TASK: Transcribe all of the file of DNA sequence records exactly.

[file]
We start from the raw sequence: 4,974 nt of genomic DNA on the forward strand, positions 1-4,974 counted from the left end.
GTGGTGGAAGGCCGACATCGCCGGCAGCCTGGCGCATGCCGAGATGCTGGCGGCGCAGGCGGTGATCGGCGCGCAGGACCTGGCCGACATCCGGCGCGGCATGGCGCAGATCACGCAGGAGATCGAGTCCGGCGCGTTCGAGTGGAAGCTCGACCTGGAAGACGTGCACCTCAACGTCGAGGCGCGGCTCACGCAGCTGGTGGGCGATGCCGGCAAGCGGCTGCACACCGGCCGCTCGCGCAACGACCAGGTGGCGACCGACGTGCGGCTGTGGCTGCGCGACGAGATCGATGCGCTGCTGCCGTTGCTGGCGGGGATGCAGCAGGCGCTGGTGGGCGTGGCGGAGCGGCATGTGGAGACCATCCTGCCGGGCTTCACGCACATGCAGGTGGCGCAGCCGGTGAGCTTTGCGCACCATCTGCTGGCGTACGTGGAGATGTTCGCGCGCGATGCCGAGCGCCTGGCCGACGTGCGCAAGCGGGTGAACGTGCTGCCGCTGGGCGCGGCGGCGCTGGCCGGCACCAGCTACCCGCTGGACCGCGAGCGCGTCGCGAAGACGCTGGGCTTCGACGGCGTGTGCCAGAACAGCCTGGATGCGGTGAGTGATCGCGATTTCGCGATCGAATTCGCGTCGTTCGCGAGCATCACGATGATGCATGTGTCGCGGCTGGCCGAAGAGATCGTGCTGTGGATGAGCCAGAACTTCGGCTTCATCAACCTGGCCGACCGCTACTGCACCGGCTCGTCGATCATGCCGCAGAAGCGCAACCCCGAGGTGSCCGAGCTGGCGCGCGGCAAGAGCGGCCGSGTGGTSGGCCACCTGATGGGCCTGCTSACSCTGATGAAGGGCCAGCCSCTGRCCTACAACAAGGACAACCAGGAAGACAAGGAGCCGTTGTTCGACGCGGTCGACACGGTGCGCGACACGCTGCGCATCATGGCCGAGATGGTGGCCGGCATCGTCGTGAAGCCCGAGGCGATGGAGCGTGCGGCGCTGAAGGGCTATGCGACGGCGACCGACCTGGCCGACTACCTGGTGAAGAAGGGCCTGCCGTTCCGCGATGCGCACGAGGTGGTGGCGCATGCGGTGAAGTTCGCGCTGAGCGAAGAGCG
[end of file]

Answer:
We start from the raw sequence: 4,974 nt of genomic DNA on the forward strand, positions 1-4,974 counted from the left end.
GTGGTGGAAGGCCGACATCGCCGGCAGCCTGGCGCATGCCGAGATGCTGGCGGCGCAGGCGGTGATCGGCGCGCAGGACCTGGCCGACATCCGGCGCGGCATGGCGCAGATCACGCAGGAGATCGAGTCCGGCGCGTTCGAGTGGAAGCTCGACCTGGAAGACGTGCACCTCAACGTCGAGGCGCGGCTCACGCAGCTGGTGGGCGATGCCGGCAAGCGGCTGCACACCGGCCGCTCGCGCAACGACCAGGTGGCGACCGACGTGCGGCTGTGGCTGCGCGACGAGATCGATGCGCTGCTGCCGTTGCTGGCGGGGATGCAGCAGGCGCTGGTGGGCGTGGCGGAGCGGCATGTGGAGACCATCCTGCCGGGCTTCACGCACATGCAGGTGGCGCAGCCGGTGAGCTTTGCGCACCATCTGCTGGCGTACGTGGAGATGTTCGCGCGCGATGCCGAGCGCCTGGCCGACGTGCGCAAGCGGGTGAACGTGCTGCCGCTGGGCGCGGCGGCGCTGGCCGGCACCAGCTACCCGCTGGACCGCGAGCGCGTCGCGAAGACGCTGGGCTTCGACGGCGTGTGCCAGAACAGCCTGGATGCGGTGAGTGATCGCGATTTCGCGATCGAATTCGCGTCGTTCGCGAGCATCACGATGATGCATGTGTCGCGGCTGGCCGAAGAGATCGTGCTGTGGATGAGCCAGAACTTCGGCTTCATCAACCTGGCCGACCGCTACTGCACCGGCTCGTCGATCATGCCGCAGAAGCGCAACCCCGAGGTGSCCGAGCTGGCGCGCGGCAAGAGCGGCCGSGTGGTSGGCCACCTGATGGGCCTGCTSACSCTGATGAAGGGCCAGCCSCTGRCCTACAACAAGGACAACCAGGAAGACAAGGAGCCGTTGTTCGACGCGGTCGACACGGTGCGCGACACGCTGCGCATCATGGCCGAGATGGTGGCCGGCATCGTCGTGAAGCCCGAGGCGATGGAGCGTGCGGCGCTGAAGGGCTATGCGACGGCGACCGACCTGGCCGACTACCTGGTGAAGAAGGGCCTGCCGTTCCGCGATGCGCACGAGGTGGTGGCGCATGCGGTGAAGTTCGCGCTGAGCGAAGAGCG